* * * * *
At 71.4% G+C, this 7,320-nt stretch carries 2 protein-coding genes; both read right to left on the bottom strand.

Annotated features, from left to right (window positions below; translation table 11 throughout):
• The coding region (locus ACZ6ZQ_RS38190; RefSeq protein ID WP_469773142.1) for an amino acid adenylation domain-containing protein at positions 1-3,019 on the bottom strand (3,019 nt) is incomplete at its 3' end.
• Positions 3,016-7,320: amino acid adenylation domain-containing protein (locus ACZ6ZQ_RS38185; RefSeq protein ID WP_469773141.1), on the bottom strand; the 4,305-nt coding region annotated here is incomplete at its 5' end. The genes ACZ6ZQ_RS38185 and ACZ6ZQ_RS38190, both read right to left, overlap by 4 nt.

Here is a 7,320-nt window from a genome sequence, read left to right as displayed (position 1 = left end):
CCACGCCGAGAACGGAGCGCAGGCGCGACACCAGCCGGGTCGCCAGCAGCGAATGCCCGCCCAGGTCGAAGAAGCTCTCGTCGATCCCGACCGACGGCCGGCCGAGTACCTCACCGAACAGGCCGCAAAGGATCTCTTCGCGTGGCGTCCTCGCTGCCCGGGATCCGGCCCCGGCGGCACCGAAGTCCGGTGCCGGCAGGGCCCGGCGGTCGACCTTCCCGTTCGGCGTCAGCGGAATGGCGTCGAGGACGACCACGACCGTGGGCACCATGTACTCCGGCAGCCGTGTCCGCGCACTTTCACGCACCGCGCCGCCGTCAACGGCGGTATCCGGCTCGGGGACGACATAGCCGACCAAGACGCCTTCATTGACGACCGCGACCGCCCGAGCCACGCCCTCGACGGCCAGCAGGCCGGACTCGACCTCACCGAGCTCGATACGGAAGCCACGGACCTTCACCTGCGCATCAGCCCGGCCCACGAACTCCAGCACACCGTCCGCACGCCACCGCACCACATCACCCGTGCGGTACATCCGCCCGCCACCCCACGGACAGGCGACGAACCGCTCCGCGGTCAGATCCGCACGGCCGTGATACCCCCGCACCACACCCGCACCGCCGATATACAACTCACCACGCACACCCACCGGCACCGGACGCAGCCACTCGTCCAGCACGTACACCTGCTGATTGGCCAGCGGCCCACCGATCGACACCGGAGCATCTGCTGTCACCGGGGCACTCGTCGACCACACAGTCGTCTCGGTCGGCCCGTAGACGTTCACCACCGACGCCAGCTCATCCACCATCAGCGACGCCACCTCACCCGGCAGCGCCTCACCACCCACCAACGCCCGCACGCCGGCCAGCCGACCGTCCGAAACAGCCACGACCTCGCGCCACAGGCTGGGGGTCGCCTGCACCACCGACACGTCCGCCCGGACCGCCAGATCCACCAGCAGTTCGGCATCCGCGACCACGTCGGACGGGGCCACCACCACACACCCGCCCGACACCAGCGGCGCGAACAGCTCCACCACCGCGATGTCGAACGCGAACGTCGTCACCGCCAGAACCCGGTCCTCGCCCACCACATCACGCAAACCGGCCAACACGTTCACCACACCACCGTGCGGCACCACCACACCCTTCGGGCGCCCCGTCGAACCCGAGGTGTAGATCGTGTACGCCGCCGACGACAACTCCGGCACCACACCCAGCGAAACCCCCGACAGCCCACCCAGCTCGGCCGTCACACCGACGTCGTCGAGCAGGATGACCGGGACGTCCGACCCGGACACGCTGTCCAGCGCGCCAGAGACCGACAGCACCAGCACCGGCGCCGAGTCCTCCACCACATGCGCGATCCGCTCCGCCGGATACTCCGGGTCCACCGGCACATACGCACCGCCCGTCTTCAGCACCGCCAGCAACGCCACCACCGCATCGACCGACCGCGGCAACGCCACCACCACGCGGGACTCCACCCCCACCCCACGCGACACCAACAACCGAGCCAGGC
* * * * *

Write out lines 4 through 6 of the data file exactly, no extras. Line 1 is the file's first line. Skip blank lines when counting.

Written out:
• Positions 3,016-7,320: amino acid adenylation domain-containing protein (locus ACZ6ZQ_RS38185; RefSeq protein ID WP_469773141.1), on the bottom strand; the 4,305-nt coding region annotated here is incomplete at its 5' end. The genes ACZ6ZQ_RS38185 and ACZ6ZQ_RS38190, both read right to left, overlap by 4 nt.

Here is a 7,320-nt window from a genome sequence, read left to right as displayed (position 1 = left end):
CCACGCCGAGAACGGAGCGCAGGCGCGACACCAGCCGGGTCGCCAGCAGCGAATGCCCGCCCAGGTCGAAGAAGCTCTCGTCGATCCCGACCGACGGCCGGCCGAGTACCTCACCGAACAGGCCGCAAAGGATCTCTTCGCGTGGCGTCCTCGCTGCCCGGGATCCGGCCCCGGCGGCACCGAAGTCCGGTGCCGGCAGGGCCCGGCGGTCGACCTTCCCGTTCGGCGTCAGCGGAATGGCGTCGAGGACGACCACGACCGTGGGCACCATGTACTCCGGCAGCCGTGTCCGCGCACTTTCACGCACCGCGCCGCCGTCAACGGCGGTATCCGGCTCGGGGACGACATAGCCGACCAAGACGCCTTCATTGACGACCGCGACCGCCCGAGCCACGCCCTCGACGGCCAGCAGGCCGGACTCGACCTCACCGAGCTCGATACGGAAGCCACGGACCTTCACCTGCGCATCAGCCCGGCCCACGAACTCCAGCACACCGTCCGCACGCCACCGCACCACATCACCCGTGCGGTACATCCGCCCGCCACCCCACGGACAGGCGACGAACCGCTCCGCGGTCAGATCCGCACGGCCGTGATACCCCCGCACCACACCCGCACCGCCGATATACAACTCACCACGCACACCCACCGGCACCGGACGCAGCCACTCGTCCAGCACGTACACCTGCTGATTGGCCAGCGGCCCACCGATCGACACCGGAGCATCTGCTGTCACCGGGGCACTCGTCGACCACACAGTCGTCTCGGTCGGCCCGTAGACGTTCACCACCGACGCCAGCTCATCCACCATCAGCGACGCCACCTCACCCGGCAGCGCCTCACCACCCACCAACGCCCGCACGCCGGCCAGCCGACCGTCCGAAACAGCCACGACCTCGCGCCACAGGCTGGGGGTCGCCTGCACCACCGACACGTCCGCCCGGACCGCCAGATCCACCAGCAGTTCGGCATCCGCGACCACGTCGGACGGGGCCACCACCACACACCCGCCCGACACCAGCGGCGCGAACAGCTCCACCACCGCGATGTCGAACGCGAACGTCGTCACCGCCAGAACCCGGTCCTCGCCCACCACATCACGCAAACCGGCCAACACGTTCACCACACCACCGTGCGGCACCACCACACCCTTCGGGCGCCCCGTCGAACCCGAGGTGTAGATCGTGTACGCCGCCGACGACAACTCCGGCACCACACCCAGCGAAACCCCCGACAGCCCACCCAGCTCGGCCGTCACACCGACGTCGTCGAGCAGGATGACCGGGACGTCCGACCCGGACACGCTGTCCAGCGCGCCAGAGACCGACAGCACCAGCACCGGCGCCGAGTCCTCCACCACATGCGCGATCCGCTCCGCCGGATACTCCGGGTCCACCGGCACATACGCACCGCCCGTCTTCAGCACCGCCAGCAACGCCACCACCGCATCGACCGACCGCGGCAACGCCACCACCACGCGGGACTCCACCCCCACCCCACGCGACACCAACAACCGAGCCAGGC